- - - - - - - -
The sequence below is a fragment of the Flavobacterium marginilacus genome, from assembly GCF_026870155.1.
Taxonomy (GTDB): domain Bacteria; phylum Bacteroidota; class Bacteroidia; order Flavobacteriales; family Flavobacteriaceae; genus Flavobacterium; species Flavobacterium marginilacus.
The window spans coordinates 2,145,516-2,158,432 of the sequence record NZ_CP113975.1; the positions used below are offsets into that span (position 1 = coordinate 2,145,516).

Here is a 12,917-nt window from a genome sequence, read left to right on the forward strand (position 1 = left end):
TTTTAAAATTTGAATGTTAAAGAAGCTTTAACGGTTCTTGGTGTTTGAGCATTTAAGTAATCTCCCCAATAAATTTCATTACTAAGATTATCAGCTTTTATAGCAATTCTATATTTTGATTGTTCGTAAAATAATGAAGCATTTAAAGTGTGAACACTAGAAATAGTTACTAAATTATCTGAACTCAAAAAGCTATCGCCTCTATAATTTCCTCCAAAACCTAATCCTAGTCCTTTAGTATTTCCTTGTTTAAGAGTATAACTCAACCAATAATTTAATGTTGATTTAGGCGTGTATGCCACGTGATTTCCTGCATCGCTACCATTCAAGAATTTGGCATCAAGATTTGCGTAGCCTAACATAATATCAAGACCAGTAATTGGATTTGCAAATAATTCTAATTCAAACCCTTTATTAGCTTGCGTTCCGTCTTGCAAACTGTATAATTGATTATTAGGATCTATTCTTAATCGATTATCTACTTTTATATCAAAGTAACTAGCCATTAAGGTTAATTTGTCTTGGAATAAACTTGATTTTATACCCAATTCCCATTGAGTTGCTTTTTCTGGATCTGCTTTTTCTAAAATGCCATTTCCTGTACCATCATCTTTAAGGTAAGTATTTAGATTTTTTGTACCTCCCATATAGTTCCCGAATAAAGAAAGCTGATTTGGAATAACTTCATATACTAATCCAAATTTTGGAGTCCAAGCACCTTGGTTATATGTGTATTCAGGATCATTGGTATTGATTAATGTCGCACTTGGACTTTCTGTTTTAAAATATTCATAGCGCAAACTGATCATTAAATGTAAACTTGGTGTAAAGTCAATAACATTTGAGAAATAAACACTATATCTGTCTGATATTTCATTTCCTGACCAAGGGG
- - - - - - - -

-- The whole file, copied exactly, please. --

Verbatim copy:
The sequence below is a fragment of the Flavobacterium marginilacus genome, from assembly GCF_026870155.1.
Taxonomy (GTDB): domain Bacteria; phylum Bacteroidota; class Bacteroidia; order Flavobacteriales; family Flavobacteriaceae; genus Flavobacterium; species Flavobacterium marginilacus.
The window spans coordinates 2,145,516-2,158,432 of the sequence record NZ_CP113975.1; the positions used below are offsets into that span (position 1 = coordinate 2,145,516).

Here is a 12,917-nt window from a genome sequence, read left to right on the forward strand (position 1 = left end):
TTTTAAAATTTGAATGTTAAAGAAGCTTTAACGGTTCTTGGTGTTTGAGCATTTAAGTAATCTCCCCAATAAATTTCATTACTAAGATTATCAGCTTTTATAGCAATTCTATATTTTGATTGTTCGTAAAATAATGAAGCATTTAAAGTGTGAACACTAGAAATAGTTACTAAATTATCTGAACTCAAAAAGCTATCGCCTCTATAATTTCCTCCAAAACCTAATCCTAGTCCTTTAGTATTTCCTTGTTTAAGAGTATAACTCAACCAATAATTTAATGTTGATTTAGGCGTGTATGCCACGTGATTTCCTGCATCGCTACCATTCAAGAATTTGGCATCAAGATTTGCGTAGCCTAACATAATATCAAGACCAGTAATTGGATTTGCAAATAATTCTAATTCAAACCCTTTATTAGCTTGCGTTCCGTCTTGCAAACTGTATAATTGATTATTAGGATCTATTCTTAATCGATTATCTACTTTTATATCAAAGTAACTAGCCATTAAGGTTAATTTGTCTTGGAATAAACTTGATTTTATACCCAATTCCCATTGAGTTGCTTTTTCTGGATCTGCTTTTTCTAAAATGCCATTTCCTGTACCATCATCTTTAAGGTAAGTATTTAGATTTTTTGTACCTCCCATATAGTTCCCGAATAAAGAAAGCTGATTTGGAATAACTTCATATACTAATCCAAATTTTGGAGTCCAAGCACCTTGGTTATATGTGTATTCAGGATCATTGGTATTGATTAATGTCGCACTTGGACTTTCTGTTTTAAAATATTCATAGCGCAAACTGATCATTAAATGTAAACTTGGTGTAAAGTCAATAACATTTGAGAAATAAACACTATATCTGTCTGATATTTCATTTCCTGACCAAGGGG